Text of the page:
No, this is not a Stephen King sequel.
Our son and his wife recently had to euthanize one of their beloved dogs. Hazel was fragile when she showed up on their doorstep years ago; sadly, that’s probably the reason someone turned her out of their own yard. But she couldn’t ask for a better family with which to spend her last years.
After the procedure was complete and they gave their other dogs an opportunity to say their goodbyes, they brought Hazel to our property for her final resting place. There’s a beautiful grove of oak trees that will provide eternal shade for her and her companions.
The concept of a pet cemetery may be foreign to some people, but having grown up the son of a veterinarian it is very comfortable for me. As a kid, I could usually count on earning a few dollars from my dad by digging holes for small pets that had passed away. His clinic was surrounded by a barbwire fence and so we targeted the fence posts as markers for the deceased pets. It took a good memory to know which post was the next to be used. As far as I remember, only one cat earned the privilege of a granite headstone.
Our own pets did not get buried with those of clients. We had our own cemetery behind the house in the back pasture. At some point I began carving names and dates into limestone bricks and marking the graves of our dogs (and occasional cats). I think the first dog we lost was Sleepy (named because her eyes were still closed when she was discovered on our property). Then there was Tiger Marie (my brother and I thought it would be fun to give them middle names at some point). Tiger was a Rat Terrier and looked nothing like a Tiger; no one ever explained the origin of her name to me. She spent most of her life with one eye, but never shied away from tangling with a skunk and coming out of the fight yellow.
The greatest dog who ever lived is buried under those trees. His name was Snoopy (Snoopy Tom), a Springer Spaniel who survived a deadly fever as a puppy and was gifted to us by the breeders. He was the greatest companion a kid could ask for. His son and grandson are buried there too. As hard as we tried to make them measure up to their bloodline, they never quite achieved the same status. Others sharing the space, that I can remember 40+ years later, are Aggie Jo, Terrie-the-terrifying-terrier and the cats Starky and Snow White. The memories of childhood are sweetened by all these incredible pets.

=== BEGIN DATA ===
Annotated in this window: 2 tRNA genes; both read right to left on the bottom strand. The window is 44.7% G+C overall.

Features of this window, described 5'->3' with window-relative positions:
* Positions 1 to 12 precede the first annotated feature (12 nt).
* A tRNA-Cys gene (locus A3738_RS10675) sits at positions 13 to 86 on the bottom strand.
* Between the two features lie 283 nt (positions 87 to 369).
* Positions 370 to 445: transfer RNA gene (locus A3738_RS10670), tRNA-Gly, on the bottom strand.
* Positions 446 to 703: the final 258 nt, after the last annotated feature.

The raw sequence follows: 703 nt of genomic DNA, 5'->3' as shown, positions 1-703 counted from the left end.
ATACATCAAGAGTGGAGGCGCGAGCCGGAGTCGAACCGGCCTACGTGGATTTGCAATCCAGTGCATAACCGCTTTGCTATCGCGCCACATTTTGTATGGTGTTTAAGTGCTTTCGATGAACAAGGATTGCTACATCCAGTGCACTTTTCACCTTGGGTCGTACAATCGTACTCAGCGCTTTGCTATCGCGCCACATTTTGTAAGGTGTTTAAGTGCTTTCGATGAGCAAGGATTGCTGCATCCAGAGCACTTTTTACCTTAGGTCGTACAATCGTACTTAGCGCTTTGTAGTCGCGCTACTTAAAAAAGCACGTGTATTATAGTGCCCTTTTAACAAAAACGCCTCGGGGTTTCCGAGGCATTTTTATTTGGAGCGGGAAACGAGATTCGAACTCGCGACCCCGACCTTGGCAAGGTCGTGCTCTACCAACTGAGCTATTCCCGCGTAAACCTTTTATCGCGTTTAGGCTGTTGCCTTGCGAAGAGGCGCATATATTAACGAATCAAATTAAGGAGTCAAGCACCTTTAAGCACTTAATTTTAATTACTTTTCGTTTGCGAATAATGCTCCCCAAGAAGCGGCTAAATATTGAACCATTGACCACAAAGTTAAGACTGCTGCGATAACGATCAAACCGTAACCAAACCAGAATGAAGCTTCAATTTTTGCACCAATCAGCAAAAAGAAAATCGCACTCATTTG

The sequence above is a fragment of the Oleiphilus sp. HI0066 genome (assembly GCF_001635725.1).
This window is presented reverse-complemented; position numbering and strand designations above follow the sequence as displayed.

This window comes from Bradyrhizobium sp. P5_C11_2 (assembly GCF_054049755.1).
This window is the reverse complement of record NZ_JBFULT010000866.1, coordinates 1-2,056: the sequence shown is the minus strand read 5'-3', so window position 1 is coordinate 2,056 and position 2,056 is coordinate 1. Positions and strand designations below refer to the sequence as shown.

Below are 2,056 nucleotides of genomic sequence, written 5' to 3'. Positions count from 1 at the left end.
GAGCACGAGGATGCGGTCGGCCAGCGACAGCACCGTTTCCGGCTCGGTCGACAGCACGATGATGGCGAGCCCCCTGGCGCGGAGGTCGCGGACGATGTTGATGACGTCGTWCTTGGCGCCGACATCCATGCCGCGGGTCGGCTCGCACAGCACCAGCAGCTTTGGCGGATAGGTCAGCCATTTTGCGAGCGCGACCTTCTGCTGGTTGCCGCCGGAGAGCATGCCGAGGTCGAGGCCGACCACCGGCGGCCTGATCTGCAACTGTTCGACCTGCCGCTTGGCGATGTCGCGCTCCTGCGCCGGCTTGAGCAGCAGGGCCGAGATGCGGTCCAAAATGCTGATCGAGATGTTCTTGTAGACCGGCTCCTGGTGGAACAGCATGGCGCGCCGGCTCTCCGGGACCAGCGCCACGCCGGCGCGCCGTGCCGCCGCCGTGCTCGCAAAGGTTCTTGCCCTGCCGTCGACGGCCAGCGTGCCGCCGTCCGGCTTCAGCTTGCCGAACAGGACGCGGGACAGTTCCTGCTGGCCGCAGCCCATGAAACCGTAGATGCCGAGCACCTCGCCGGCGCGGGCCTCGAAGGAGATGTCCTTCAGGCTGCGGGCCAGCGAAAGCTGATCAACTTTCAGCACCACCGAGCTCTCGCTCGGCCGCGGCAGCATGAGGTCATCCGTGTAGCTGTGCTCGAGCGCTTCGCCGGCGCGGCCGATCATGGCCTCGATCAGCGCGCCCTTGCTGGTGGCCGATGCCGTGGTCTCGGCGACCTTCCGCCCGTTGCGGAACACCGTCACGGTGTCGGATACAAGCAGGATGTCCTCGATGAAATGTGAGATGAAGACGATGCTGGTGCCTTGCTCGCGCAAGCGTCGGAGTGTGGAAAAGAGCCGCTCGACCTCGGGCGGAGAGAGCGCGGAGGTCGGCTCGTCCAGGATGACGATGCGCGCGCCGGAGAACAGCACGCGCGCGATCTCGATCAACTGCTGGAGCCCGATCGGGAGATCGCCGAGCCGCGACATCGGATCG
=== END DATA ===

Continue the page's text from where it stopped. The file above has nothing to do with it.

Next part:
Here in our own pet cemetery, Hazel will join our cats Cara (named for the Dodge Caravan engine block we pulled her from as a kitten) and Smokey (supposedly named by a neighbor who convinced our boys to adopt him while Jenni and I were out running errands). We also made a spot for our Penny who disappeared from our property several years ago, we believe at the hands of coyotes. We buried a can with her collar, a favorite toy, a flyer we printed when she was lost, and a note we wrote her. Jenni and I still cry when we talk about Penny and what a wonderful dog she was. I still wait for her to come through the pet door. Perhaps the greatest dog in the world comes along more than once in your life.
One of my daughters-in-law made the comment recently that “humans don’t deserve dogs”. I think she may be right. But aren’t we blessed that we get to spend a little time with them on earth before they become the angels they deserve to be?